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Originally appearing in Volume V25, Page 805 of the 1911 Encyclopedia Britannica.
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STATE RIGHTS, a term used generally in political science to denote those governmental rights which belong to the individual states of a federal union, there being a certain sphere of authority in which these individual states may act without interference from the central government. Thus in the United States there were certain rights reserved to themselves by the states when forming the union under the constitution of 1787. These rights the central government is by fundamental law bound to respect, and they can be reduced only by amendment to the constitution. For a thousand years the various German states were so jealous of any curtailment of their individual rights as to prevent the formation of an efficient federal government; in Austria-Hungary the larger states still jealously guard their liberties. In federal unions, such as Mexico and Brazil where a central authority existed first and created the states, the belief in state rights is much weaker than it is in unions composed of originally independent states. The rights of a state are said to be delegated when, as in Mexico, Brazil and Colombia, the constitution is created by a central national authority which also makes the states; state rights are residuary when independent states unite to delegate by a constitution certain powers to a central government, as in the case of the German Empire, Austria-Hungary, the United States, Switzerland, and until 1905, Sweden-Norway. History shows that states forming unions of the second class are certain in after time to deny or assert that the sovereignty of the state is one of the rights reserved, according as the state belongs to a stronger or weaker section or faction; state sovereignty being the defence of the weaker state or faction, and being denied by the stronger group of states which controls the government and which asserts that a new sovereign state was created by a union of the former independent ones. This dispute is usually ended by civil war and the destruction of state sovereignty. The evolution of state rights as shown in the history of the United States is typical. Thirteen independent states formed a union in 1787 under a constitution reserving certain rights to the states. The sphere of the state authority embraced most of the powers of government, except, for instance, those relating to foreign affairs, army and navy, inter-state commerce, coinage and the tariff; the powers of the central government were specified in the fundamental law. Most of the states claimed at one time or another that sovereignty was one of the reserved rights of the states and on this theory the Southern states acted in the secession in 1861. The war that resulted destroyed all claims of state sovereignty. The other rights of the states consisted of those not delegated to the central government or forbidden to the states by the constitution. In case of doubt the presumption was in favour of the state. Since the beginning, however, the central government has gained strength at the expense of the states, seldom by direct usurpation (except during the Civil War and Reconstruction, 1861-76), but indirectly through use and custom, as the country and people developed and new conditions of government arose. The field of state rights had not increased, while centralization has slowly but surely taken place. This centralization is shown not only by the increased power and activity of the Federal government as compared with the state governments, but in the change in popular opinion indicated by the use of the terms National, Union, &c., where formerly Confederate, Federal, &c., were used, and in the use of singular verbs after the words Congress and the United States, where formerly they were followed by plural verbs. The central authority in the United States, formerly almost unheard of by the average citizen, now touches him in many of the activities of life and sometimes intrudes even into the domain of local self-government. The history of the decay of state rights makes it seem doubtful if the federal form of government is a permanent one, or is only a transient form between independent state governments or loose confederacies and a centralized national government. See J. W. Burgess, Political Science and Comparative Constitutional Law (New York, 1895) ; Woodrow Wilson, The State (new ed., New York, 19o3); A. H. Stephens, Constitutional View of the War Between the States (Philadelphia, 1868-1870); and A. L. Lowell, Governments and Parties in Continental Europe (Boston, 1896). STATES-GENERAL, the English translation of (1) the Etats-Generaux of France before the Revolution, (2) the St at en-Generaal of the Dutch Netherlands. The name in both cases signifies, whatever the ultimate divergence in character of the two bodies, the assembly of the representatives of the various estates of the realm, called together for purposes of legislation or deliberation. The French States-General.—In France the States-General owed their origin to the same causes which produced the Parliament of England, the Cortes of Spain, the Diet of the Holy Roman Empire and the Diets (Landtage) of the states of Germany, and they resembled these assemblies in their constitution. In these countries the royal or ducal power, when it began to extend its scope, found itself limited by the feudal system and had to turn to the forces of feudalism to obtain from them aid and counsel, i.e. pecuniary assistance and moral support. Instead of treating severally with the local representatives of these forces the ruler found it useful and convenient to enter into contact with them as a whole, treating with them through their principal representatives. In France these conditions led in 1302 to a general assembly consisting of the chief lords, both lay and ecclesiastical, and the representatives of the principal privileged towns, which were like distinct lordships. There had, of course, been certain precedents before 1302 which had, as it were, paved the way for this institution; the representatives of the principal towns had several times been convoked by the king, and under Philip III. there had been assemblies of nobles and ecclesiastics in which the two orders had deliberated separately. It was the dispute between Philip IV. the Fair and Boniface VIII. which led to the States-General of 1302; the king of France desired that, in addition to the officers of the Crown, the principal authorities of the country should come and testify solemnly that they were at one with the king in this serious crisis. The letters summoning the assembly of 1302 are published by M. Georges Picot in his collection of Documents inedits pour servir a l'histoire de France. In 1302 the States-General had been called upon only to give counsel to the king; but during the same reign they were several times assembled to give him aid, i.e. to grant him subsidies, and in course of time this came to be the most frequent motive of their convocation. In one sense the composition and powers of the States-General have always been the same. They have always included representatives of the clergy, nobility and third estate, and they have always been summoned either to grant subsidies or to advise the Crown, to give aid and counsel. Their composition, however, as well as their effective powers, have varied greatly at different times. In their primitive form, i.e. in the 14th and the first half of the 15th centuries, the States-General had only a limited elective element. The lay lords who appeared therein were not elected, but directly chosen and summoned by the king, and the same was the case with the prelates, bishops and clergy, who were summoned qud ecclesiastical lords. In the order of the clergy, however, since certain ecclesiastical bodies, e.g. abbeys and chapters of cathedrals, were also. summoned to the assembly, and as these bodies, being persons in the moral but not in the physical sense, could not appear in person, their representative had to be chosen by the monks of the convent or the canons of the chapter. It was only the representation of the third estate which was furnished by election. Originally, moreover, the latter was not called upon as a whole to seek representation in the estates. It was only the bonnes villes, the privileged towns, which were called upon. They were represented by elected procureurs, who were frequently the municipal officials of the town, but deputies were often elected for the purpose. The country districts, the plat pays, were not represented. It was during the last thirty years of the 16th century that the States-General became an entirely elective body and reallyrepresentative of the whole nation as divided into three parts. This was brought about by various causes. On the one hand, the nobles and prelates who were summoned were not always inclined to attend the estates, so had themselves represented by an envoy, a procureur, as they had the right to do, and frequently the lords or prelates of the same district chose the same procureur to represent them. On the other hand, the Crown seems at that time to have felt the need of having the con-sent of representatives really expressing the will and feelings of all the orders, and especially of the third estate as a whole. The letters of summons to the States-General of 1484 invited the ecclesiastics, nobles and third estate in general, to meet at the chief town of their bailliage or senechaussee and elect deputies. An intermediate form had been employed in 1468 when the prelates and lords had still been summoned personally, but the towns had each elected three deputies, an ecclesiastic, a noble and a burgess. At the estates of 1484 there seems to have been universal and direct suffrage for all the three orders. But the roluriers of the country districts could not in practice avail themselves of this power; so the country communities and small towns spontaneously elected delegates to represent them at the electoral assembly. Thus a system of indirect election arose for the third estate which became confirmed and subsequently continued to be used. To a certain extent there were sometimes more than two degrees in the suffrage; the delegates nominated by the country communities would gather together with the electors chosen by the neighbouring little town, and appoint with them new delegates to represent them at the electoral assembly of the bailliage. This ultimately became the system. For the clergy and nobles the suffrage remained direct; but as a rule only such ecclesiastics were admitted to the assembly of the bailliage as possessed a benefice, and only such lords as had a fief. The effective powers of the States-General likewise varied in the course of time. In the 14th century they were actually great. The king could not, in theory, levy general taxation. Even in the provinces attached to the domain of the Crown, he could only levy it where he had retained the haute justice over the inhabitants, but not on the subjects of lords having the haute justice. The privileged towns had generally the right of taxing themselves. In order to obtain general taxes, the king had to obtain the consent of the lay and ecclesiastical lords and of the towns; this amounted to obtaining the authorization of the States-General, which only granted these subsidies temporarily for a fairly short period. The result was that they were summoned fairly frequently and that their power over the Crown might be considerable. But in the second half of the 14th century certain royal taxes levied throughout the whole of the domain of the Crown, tended to become permanent, and independent of the vote of the estates. This sprang from many causes, but from one in particular; the Crown endeavoured by transforming and changing the nature of the " feudal aid " to levy a general tax by right, on its own authority, in such cases as those in which a lord could demand feudal aid from his vassals. For instance, it was in this way that the necessary taxes were raised for twenty years to pay the ransom of King John without a vote of the States-General, although they met several times during this period. Custom confined this tendency. Thus during the second half of the 15th century the chief taxes, the taille, aids and gabelle became definitely permanent for the benefit of the Crown, sometimes by the formal consent of the States-General, as in 1437 in the case of the aids. The critical periods of the Hundred Years' War had been favourable to the States-General, though at the price of great sacrifices. Under the reign of King John they had had for a few years, from 1355 to 1358, not only the voting, but through their commissaries, the administration of and jurisdiction over the taxes. In the first half of the reign of Charles VII. they had been summoned almost every year and had patriotically voted subsidies. And when the struggle was over they renounced, through weariness and a longing for peace, their most precious right, the power of the purse. At the estates of 1484, however, after the death of Louis XI., there was a kind of awakening. The deputies of the three orders united their efforts in perfect harmony in the hope of regaining the right of periodically sanctioning taxation. They voted the taille for two years only, at the same time reducing it to the amount which it had reached at the end of the reign of Charles VII. They even demanded, and obtained, the promise of the Crown that they should be summoned again before the expiry of the two years. But the promise was not kept, and we do not find the States-General summoned again till 156o. There was then a first interruption of 76 years in the working of the institution, while the absolute monarchy was establishing itself. But there was a revival of its activity in the second half of the 16th century caused by the scarcity of money and the quarrels and wars of religion. The estates of Orleans in 156o, followed by those of Pontoise in 1561, and those of Blois in 1576 and 1588 were most remarkable for the wisdom, courage and efforts of the deputies, but on the whole were lacking in effect. Those of 1588 were ended on a regular coup d'etat effected by Henry III., and the States summoned by the League, which sat in Paris in 1593 and whose chief object was to elect a Catholic king, were not a success. The States-General again met in Paris in 1614, on the occasion of the disturbances which followed the death of Henry IV.; but though their minutes bear witness to their sentiments of exalted patriotism, the dissensions between the three orders rendered them weak and they were dissolved before having completed their work, not to be summoned again till 1789. As to the question whether the States-General formed one or three chambers for the purposes of their working, from the constitutional point of view the point was never decided. What the king required was to have the consent, the resolution of the three estates of the realm; it was in reality of little importance to him whether their resolutions expressed themselves in common or separately. At the States-General of 1484 the elections were made in common for the three orders, and the deputies also arrived at their resolutions in common. But after 156o the rule was that each order should deliberate separately; the royal declaration of the 23rd of June 1789 even stated that they formed three distinct chambers. But Necker's report to the conseil du roi according to which the convocation of 1789 was decided, said (as did the declaration of the 23rd of June), that on matters of common interest the deputies of the three orders could deliberate together, if each of the others decided by a separate vote in favour of this, and if the king consented. The working of the States-General led to an almost exclusive system of deliberation by committee, as we should say nowadays. There were, it is true, solemn general sessions, called seances royales, because the king presided; but at these there was no discussion. At the first, the king or his chancellor announced the object of the convocation, and set forth the demands or questions put to them by the Crown; at the other royal sessions each order made known its answers or observations by the mouth of an orateur elected for the purpose. But almost all useful work was done in the sections, among which the deputies of each order were divided. At the estates of 1484 they were divided into six nations or sections, corresponding to the six generalites then existing. Subsequently the deputies belonging to the same gouvernement formed a group or bureau for deliberating and voting purposes. Certain questions, however, were discussed and decided in full assembly; sometimes, too, the estates nominated commissaries in equal numbers for each order. But in the ancient States-General there was never any personal vote. The unit represented for each of the three orders was the bailliage or senechaussee and each bailliage had one vote, the majority of the deputies of the bailliage deciding in what way this vote should be given. At the estates of the 16th century voting was by gouvernements, each gouvernement having one vote, but the majority of the bailliages composing the gouvernement decided how it should be given. The States-General, when they gave counsel, had in theory only a consultative faculty. They had the power of granting subsidies, which was the chief and ordinary cause of their convocation. But it had come to be a consent with which the king could dispense. We have seen how permanent taxation became established. In the 16th century, however, the estates again claimed that their consent was necessary for the establishment of new taxation, and, on the whole, the facts seem to be in favour of this view at the time. But in the course of the 17th century the principle gained recognition that the king could tax on his own sole authority. Thus were established in the second half of the 17th century, and in the 18th, the direct taxes of the capitation and of the dixieme or vingtieme, and many indirect taxes. It was sufficient for the law creating them to be registered by the cours des aides and the parlements. It was only in 1787 that the parlement of Paris declared that it could not register the new taxes, the land-tax and stamp-duty (subvention territoriale and impot du timbre), as they did not know whether they would be submitted to by the country, and that the consent of the representatives of the tax-payers must be asked. The States-General had legally no share in the legislative power, which belonged to the king alone. The States of Blois demanded, it is true in 1576, that he should be bound to turn into law any proposition voted in identical terms by each of the three orders; but the king would not grant this demand, which would not even have left him a right of veto. In practice, however, the States-General contributed largely to legislation. Those who sat in them had at all times the right of presenting complaints (doleances), requests and petitions to the king; in this, indeed, consisted their sole initiative. They were usually answered by an ordonnance, and it is chiefly through these that we are acquainted with the activity of the estates of the 14th and 15th centuries. In the latest form, and from the estates of 1484 onwards, this was done by a new and special pro-. cedure. The States had become an entirely elective assembly, and at the elections (at each step of the election if there were several) the electors drew up a cahier des doleances (statement of grievances) which they requested the deputies to present; this even appeared to be the most important feature of an election. The deputies of each order in every bailliage also brought with them a cahier des doleances, which was arrived at, for the third estate, by a combination of the statements drawn up by the primary or secondary electors. On the assembly of the estates the cahiers of the bailliages were incorporated into a cahier for each gouvernement, and these again into a cahier general or general statement, which was presented to the king, and which he answered in his council. When the three orders deliberated in common, as in 1484, there was only one cahier general; when they deliberated separately, there were three, one for each order. The drawing up of the cahier general was looked upon as the main business (le grand oeuvre) of the session. By this means the States-General furnished the material for numerous ordonnances, though the king did not always adopt the propositions contained in the cahiers, and often modified them in forming them into an ordonnance. These latter were the ordonnances de reforme (reforming ordinances), treating of the most varied subjects, according to the demands of the cahiers. They were not, however, for the most part very well observed. The last of the type was the grande ordonnance of 1629 (Code Michau) drawn up in accordance with the cahiers of 1614 and with the observations of various assemblies of notables which followed them. The States-General had, however, peculiar power which was recognized, but was of a kind that could not often be exercised; it was what might be called a constituent power. The ancient public law of France contained a number of rules called " the fundamental laws of the realm (lois fondamentales du royaume), though most of them were purely customary; chief among them were the rules of determining the succession to the Crown and those forbidding the alienation of the domain of the Crown. The king, supreme though his power might be, could not abrogate, modify or infringe them. But it was admitted that he might do so by the consent of the States-General. The States could give the king a dispensation from a fundamental law in a given instance; they could even, in agreement with the king, make new fundamental laws. The States of Blois of 1576 and 1588 offer entirely convincing precedents in this respect. It was universally recognized that in the event of the line of Hugh Capet becoming extinct, it would be the function of the States-General to elect a new king. The States-General of 1614 had been the last. A new con-vocation had indeed been announced to take place on the majority of Louis XIV., and letters were even issued in view of the elections, but this ended in nothing. Absolute monarchy was becoming definitely established, and was incompatible with the institution of the States-General. Liberal minds, however, in the entourage of the duke of Burgundy, who were preparing a new plan of government in view of his accession to the throne, thought of reviving the institution. It figures in the projects of St Simon and Fenelon, though the latter would have preferred to begin with an assembly of non-elected notables. But though St Simon was high in the favour of the regent Orleans, the States were not summoned at the death of Louis XIV. In 1789 they were summoned. They were preceded, as Fenelon had wished in former days, by an assembly of notables in 1787, which already displayed great independence. It was the refusal of the parlement of Paris to register the fiscal edicts submitted to the Notables which led to the convocation of the States-General. The Notables, who had sat in 1787, were again summoned in 1788 to inquire into and fix the rules for the elections and the procedure of the States. Necker, in the Memoire which he submitted to the conseil du roi in December 1788, granted for these States the doublement du tiers, i.e. that the third estate should have a number of deputies equal to that of the deputies of the other two orders combined, this is what had happened previously in the few provincial assemblies created by Necker during his first administration and in those created by an edict of 1787 for all the pays d'elections. But Necker's report, as to the subject of deliberating separately (par ordre) or in common, simply referred to the ancient principles; and he seems also to have proposed to maintain the system of voting by bailliages. Now the doubling of the tiers could yield it no real advantage unless the deliberation was in common and the voting by individuals, and it was this question which from the 6th of May 1789 onwards was the subject of the separate deliberations and negotiations between the three orders. On the 13th of June the third estate had arrived at a resolution to examine and settle in common the powers of the three orders, and invited to this common work those of the clergy and nobles. Certain of the latter and the majority of the clergy joined the tiers, and on the 17th of June it arrived at the celebrated decision by which it affirmed the principle of the national supremacy residing in the mass of the nation; the deputies, without any distinction of order, constituted a national assembly, which assembly was called upon to regenerate France by giving her a constitution, while the royal power (which in reality became provisional) could not negative its decisions. The king tried to resist. In the seance royale of the 23rd of June 1789, where he took the attitude of granting a charte octroyee (a constitution granted of the royal favour), he affirmed, subject to the traditional limitations, the right of separate deliberation for the three orders, which constitutionally formed three chambers. We know how this move failed; soon that part of the deputies of the nobles who still stood apart joined the National Assembly at the request of the king. The States-General had ceased to exist, having become the National Constituent Assembly, though it consisted of the deputies elected by the order. See G. Picot, Histoire des etats-generaux (2nd ed., Paris, 1888). (J. P. E.) The Dutch States-General.—In the Netherlands the convocation of the States-General, consisting of delegates from the provincial estates, dates from about the middle of the 15thcentury, under the rule of the dukes of Burgundy The name was transferred, after the separation of the northern Nether-lands from the Spanish dominions, to the representatives elected by the seven sovereign provincial estates for the general government of the United Provinces. The States-General, in which the voting was by provinces-each province having one vote—was established from 1593 at the Hague. The States-General came to an end after the revolution in 1795, with the convocation of the National Assembly (March 1, 1796), See HOLLAND (History). The title of Staten-Generaal is, however, still borne by the Dutch parliament. (W. A. P,)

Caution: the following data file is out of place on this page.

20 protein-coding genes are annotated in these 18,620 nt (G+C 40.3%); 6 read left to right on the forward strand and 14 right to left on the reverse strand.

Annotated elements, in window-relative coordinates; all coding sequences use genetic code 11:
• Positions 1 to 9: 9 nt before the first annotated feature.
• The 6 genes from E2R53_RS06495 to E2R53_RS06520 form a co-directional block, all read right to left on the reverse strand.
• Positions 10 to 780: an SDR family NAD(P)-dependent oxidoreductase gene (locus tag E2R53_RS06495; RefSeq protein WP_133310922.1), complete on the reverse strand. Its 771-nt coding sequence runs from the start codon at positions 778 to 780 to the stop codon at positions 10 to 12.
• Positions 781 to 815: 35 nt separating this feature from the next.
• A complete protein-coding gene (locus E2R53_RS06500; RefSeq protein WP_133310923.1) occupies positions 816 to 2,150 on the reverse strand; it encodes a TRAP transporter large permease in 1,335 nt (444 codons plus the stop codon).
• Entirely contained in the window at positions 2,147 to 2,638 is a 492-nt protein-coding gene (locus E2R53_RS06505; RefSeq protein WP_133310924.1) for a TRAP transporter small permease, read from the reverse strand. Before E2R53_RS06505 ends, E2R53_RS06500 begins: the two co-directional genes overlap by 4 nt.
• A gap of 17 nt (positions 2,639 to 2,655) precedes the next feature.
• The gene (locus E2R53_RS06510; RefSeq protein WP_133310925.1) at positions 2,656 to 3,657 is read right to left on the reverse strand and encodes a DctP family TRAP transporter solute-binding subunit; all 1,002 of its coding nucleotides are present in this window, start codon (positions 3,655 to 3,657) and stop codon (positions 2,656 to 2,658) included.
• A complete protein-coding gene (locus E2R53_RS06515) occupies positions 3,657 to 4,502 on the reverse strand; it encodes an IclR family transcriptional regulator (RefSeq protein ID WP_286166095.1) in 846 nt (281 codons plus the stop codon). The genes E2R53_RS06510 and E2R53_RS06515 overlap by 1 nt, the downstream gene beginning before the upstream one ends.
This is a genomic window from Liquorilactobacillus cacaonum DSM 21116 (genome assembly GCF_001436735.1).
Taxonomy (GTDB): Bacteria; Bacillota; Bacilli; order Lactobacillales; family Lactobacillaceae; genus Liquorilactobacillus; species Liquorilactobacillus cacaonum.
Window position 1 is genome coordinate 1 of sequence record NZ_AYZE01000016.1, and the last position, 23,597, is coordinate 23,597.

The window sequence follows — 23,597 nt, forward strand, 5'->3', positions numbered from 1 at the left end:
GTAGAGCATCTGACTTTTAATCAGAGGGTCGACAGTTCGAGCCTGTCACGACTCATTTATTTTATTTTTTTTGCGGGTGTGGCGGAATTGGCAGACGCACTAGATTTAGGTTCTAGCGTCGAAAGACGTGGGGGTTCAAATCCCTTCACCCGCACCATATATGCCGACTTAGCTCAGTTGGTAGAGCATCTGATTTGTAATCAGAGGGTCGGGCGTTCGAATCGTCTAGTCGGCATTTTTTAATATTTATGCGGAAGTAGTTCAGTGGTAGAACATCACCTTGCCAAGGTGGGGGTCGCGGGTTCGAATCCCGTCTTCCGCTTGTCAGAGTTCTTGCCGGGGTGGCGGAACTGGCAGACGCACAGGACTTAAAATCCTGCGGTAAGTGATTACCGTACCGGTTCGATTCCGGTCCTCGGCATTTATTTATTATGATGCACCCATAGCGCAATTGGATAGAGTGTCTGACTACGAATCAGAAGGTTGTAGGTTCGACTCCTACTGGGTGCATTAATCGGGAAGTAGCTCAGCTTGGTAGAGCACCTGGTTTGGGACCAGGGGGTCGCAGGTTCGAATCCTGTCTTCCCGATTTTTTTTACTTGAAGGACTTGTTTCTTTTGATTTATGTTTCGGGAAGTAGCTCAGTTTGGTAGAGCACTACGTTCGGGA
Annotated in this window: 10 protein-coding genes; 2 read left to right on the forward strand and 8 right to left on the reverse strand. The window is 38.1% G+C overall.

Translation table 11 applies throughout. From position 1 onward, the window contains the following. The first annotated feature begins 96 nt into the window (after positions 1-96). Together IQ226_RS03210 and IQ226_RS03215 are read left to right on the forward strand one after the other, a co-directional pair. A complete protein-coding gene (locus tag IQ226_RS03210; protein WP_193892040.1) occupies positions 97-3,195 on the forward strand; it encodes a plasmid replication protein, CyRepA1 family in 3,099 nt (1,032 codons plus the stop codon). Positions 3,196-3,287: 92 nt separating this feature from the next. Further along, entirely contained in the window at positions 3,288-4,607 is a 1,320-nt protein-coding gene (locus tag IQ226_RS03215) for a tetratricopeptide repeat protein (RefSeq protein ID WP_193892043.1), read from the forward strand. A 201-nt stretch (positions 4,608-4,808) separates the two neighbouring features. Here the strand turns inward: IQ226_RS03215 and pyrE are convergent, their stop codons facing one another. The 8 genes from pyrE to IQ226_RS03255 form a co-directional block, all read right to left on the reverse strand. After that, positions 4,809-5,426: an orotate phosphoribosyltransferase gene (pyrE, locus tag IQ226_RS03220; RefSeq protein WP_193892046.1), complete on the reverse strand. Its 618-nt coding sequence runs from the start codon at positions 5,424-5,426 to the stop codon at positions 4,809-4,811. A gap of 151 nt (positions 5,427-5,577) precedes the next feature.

End of Article: STATE RIGHTS